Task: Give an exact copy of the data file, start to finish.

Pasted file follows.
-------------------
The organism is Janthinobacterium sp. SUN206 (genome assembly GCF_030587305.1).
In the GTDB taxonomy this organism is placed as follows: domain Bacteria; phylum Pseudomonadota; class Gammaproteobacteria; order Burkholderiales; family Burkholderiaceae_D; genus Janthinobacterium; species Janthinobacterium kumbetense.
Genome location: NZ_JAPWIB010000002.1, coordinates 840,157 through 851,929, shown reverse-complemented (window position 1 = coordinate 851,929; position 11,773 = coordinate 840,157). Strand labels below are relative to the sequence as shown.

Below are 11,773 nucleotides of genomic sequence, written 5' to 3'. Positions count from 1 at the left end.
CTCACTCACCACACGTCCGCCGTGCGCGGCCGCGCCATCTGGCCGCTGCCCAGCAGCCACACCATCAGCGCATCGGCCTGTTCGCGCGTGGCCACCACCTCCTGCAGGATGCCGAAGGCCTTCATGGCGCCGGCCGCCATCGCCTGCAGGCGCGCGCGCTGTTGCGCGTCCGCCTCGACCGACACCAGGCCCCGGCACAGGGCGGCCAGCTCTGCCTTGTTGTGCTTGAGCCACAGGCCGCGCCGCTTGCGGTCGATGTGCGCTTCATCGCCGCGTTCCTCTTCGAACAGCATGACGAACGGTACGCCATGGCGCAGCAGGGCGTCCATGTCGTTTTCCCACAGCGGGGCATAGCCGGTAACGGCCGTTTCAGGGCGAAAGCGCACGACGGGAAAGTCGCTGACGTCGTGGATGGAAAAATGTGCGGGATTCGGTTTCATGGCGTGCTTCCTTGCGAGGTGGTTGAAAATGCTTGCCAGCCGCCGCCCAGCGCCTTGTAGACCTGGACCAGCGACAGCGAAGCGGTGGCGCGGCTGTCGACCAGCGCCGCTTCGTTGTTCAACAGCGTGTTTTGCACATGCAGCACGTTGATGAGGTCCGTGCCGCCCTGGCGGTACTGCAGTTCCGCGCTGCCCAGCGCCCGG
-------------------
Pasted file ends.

The organism is Janthinobacterium sp. SUN206 (genome assembly GCF_030587305.1).
In the GTDB taxonomy this organism is placed as follows: domain Bacteria; phylum Pseudomonadota; class Gammaproteobacteria; order Burkholderiales; family Burkholderiaceae_D; genus Janthinobacterium; species Janthinobacterium kumbetense.
Genome location: NZ_JAPWIB010000002.1, coordinates 840,157 through 851,929, shown reverse-complemented (window position 1 = coordinate 851,929; position 11,773 = coordinate 840,157). Strand labels below are relative to the sequence as shown.

Below are 11,773 nucleotides of genomic sequence, written 5' to 3'. Positions count from 1 at the left end.
CTCACTCACCACACGTCCGCCGTGCGCGGCCGCGCCATCTGGCCGCTGCCCAGCAGCCACACCATCAGCGCATCGGCCTGTTCGCGCGTGGCCACCACCTCCTGCAGGATGCCGAAGGCCTTCATGGCGCCGGCCGCCATCGCCTGCAGGCGCGCGCGCTGTTGCGCGTCCGCCTCGACCGACACCAGGCCCCGGCACAGGGCGGCCAGCTCTGCCTTGTTGTGCTTGAGCCACAGGCCGCGCCGCTTGCGGTCGATGTGCGCTTCATCGCCGCGTTCCTCTTCGAACAGCATGACGAACGGTACGCCATGGCGCAGCAGGGCGTCCATGTCGTTTTCCCACAGCGGGGCATAGCCGGTAACGGCCGTTTCAGGGCGAAAGCGCACGACGGGAAAGTCGCTGACGTCGTGGATGGAAAAATGTGCGGGATTCGGTTTCATGGCGTGCTTCCTTGCGAGGTGGTTGAAAATGCTTGCCAGCCGCCGCCCAGCGCCTTGTAGACCTGGACCAGCGACAGCGAAGCGGTGGCGCGGCTGTCGACCAGCGCCGCTTCGTTGTTCAACAGCGTGTTTTGCACATGCAGCACGTTGATGAGGTCCGTGCCGCCCTGGCGGTACTGCAGTTCCGCGCTGCCCAGCGCCCGG